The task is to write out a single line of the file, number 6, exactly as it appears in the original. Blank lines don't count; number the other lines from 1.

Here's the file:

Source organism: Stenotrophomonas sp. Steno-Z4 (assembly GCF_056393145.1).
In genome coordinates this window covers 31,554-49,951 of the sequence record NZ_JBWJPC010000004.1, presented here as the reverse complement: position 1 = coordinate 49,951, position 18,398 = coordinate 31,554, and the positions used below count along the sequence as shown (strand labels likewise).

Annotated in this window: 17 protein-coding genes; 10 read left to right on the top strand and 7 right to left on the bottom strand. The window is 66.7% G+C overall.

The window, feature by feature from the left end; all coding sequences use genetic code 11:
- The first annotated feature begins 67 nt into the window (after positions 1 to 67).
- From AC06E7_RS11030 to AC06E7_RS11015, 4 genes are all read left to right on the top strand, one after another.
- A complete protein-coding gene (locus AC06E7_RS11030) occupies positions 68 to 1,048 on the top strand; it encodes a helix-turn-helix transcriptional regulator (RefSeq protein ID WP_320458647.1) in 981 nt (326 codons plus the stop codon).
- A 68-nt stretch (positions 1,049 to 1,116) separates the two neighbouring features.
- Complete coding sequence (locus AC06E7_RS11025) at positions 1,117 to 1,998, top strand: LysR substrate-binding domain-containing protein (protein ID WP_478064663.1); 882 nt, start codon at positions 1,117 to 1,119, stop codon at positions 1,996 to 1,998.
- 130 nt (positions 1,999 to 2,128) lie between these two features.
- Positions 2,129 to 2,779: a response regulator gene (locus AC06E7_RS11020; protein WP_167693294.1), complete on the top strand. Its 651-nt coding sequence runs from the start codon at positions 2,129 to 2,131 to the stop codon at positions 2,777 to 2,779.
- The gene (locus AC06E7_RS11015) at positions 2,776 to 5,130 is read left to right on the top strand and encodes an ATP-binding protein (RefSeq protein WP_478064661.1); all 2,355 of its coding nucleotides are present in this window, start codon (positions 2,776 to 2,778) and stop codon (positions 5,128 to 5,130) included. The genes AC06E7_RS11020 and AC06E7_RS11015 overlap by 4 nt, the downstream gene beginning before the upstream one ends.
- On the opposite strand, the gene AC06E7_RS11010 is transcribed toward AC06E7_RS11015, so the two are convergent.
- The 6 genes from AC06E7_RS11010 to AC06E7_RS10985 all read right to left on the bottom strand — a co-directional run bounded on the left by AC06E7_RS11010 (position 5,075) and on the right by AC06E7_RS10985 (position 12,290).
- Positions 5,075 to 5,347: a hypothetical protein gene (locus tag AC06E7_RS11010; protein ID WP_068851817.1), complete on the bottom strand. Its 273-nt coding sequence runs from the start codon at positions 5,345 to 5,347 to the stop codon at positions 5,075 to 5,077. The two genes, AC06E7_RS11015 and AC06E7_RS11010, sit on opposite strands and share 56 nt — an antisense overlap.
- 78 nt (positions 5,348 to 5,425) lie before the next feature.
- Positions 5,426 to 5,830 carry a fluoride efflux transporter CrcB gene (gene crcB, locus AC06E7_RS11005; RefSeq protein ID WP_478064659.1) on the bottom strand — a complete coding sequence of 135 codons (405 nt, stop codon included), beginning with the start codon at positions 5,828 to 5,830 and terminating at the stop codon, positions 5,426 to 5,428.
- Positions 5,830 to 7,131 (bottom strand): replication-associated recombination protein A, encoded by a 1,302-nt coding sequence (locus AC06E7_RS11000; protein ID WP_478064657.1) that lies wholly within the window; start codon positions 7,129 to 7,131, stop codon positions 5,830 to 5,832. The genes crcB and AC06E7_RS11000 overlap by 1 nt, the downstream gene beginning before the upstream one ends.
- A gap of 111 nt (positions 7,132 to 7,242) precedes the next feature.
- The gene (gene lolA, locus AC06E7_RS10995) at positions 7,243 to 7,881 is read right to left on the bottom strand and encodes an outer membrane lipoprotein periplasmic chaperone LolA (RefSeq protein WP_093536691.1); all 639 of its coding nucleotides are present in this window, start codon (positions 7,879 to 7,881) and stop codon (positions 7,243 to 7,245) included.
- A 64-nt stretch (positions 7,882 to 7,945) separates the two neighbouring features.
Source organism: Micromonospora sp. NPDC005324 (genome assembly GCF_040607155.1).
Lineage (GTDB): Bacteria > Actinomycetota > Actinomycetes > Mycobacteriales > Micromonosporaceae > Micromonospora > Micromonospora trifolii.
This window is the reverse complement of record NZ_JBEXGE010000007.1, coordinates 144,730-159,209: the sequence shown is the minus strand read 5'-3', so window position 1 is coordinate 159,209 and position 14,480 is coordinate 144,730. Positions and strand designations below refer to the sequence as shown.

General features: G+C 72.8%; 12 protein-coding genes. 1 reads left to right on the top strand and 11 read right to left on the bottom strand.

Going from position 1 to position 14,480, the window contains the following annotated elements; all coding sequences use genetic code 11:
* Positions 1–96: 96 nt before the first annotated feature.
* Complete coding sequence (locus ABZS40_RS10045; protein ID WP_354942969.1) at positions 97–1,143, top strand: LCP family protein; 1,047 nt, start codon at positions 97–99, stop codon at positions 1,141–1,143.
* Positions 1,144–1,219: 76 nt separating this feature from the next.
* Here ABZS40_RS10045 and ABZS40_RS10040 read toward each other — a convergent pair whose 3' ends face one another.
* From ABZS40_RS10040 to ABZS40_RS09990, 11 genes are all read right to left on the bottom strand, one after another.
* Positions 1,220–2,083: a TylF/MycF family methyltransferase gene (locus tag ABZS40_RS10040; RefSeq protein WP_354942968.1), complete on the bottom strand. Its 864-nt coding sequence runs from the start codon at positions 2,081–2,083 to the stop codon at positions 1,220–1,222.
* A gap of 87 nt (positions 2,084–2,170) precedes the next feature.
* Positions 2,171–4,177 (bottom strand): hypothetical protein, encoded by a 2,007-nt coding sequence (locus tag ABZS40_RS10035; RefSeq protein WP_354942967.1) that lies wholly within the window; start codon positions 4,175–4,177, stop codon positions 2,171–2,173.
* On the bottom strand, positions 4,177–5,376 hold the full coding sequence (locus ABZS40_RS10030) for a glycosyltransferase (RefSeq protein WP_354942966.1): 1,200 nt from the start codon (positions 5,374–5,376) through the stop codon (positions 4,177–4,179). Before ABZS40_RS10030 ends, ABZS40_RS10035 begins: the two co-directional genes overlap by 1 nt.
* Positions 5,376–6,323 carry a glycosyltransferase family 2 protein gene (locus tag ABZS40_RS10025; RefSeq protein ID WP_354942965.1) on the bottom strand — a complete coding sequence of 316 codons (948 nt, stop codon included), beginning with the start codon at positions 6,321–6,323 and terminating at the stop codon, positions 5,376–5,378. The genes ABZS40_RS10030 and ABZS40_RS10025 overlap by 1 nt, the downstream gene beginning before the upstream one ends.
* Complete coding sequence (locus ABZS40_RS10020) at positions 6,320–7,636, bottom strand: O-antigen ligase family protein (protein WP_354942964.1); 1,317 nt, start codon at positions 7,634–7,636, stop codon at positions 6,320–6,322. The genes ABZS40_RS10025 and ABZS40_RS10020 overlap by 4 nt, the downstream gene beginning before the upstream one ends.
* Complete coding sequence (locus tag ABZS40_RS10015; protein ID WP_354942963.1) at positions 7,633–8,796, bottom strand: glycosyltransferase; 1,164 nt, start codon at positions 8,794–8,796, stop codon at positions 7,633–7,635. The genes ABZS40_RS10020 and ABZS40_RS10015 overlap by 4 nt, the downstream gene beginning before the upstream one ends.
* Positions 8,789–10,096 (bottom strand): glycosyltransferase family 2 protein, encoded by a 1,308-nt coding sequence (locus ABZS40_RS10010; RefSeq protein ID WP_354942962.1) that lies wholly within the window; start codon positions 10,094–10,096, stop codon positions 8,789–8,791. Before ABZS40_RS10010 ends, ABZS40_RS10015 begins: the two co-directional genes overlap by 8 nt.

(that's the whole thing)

- From AC06E7_RS11030 to AC06E7_RS11015, 4 genes are all read left to right on the top strand, one after another.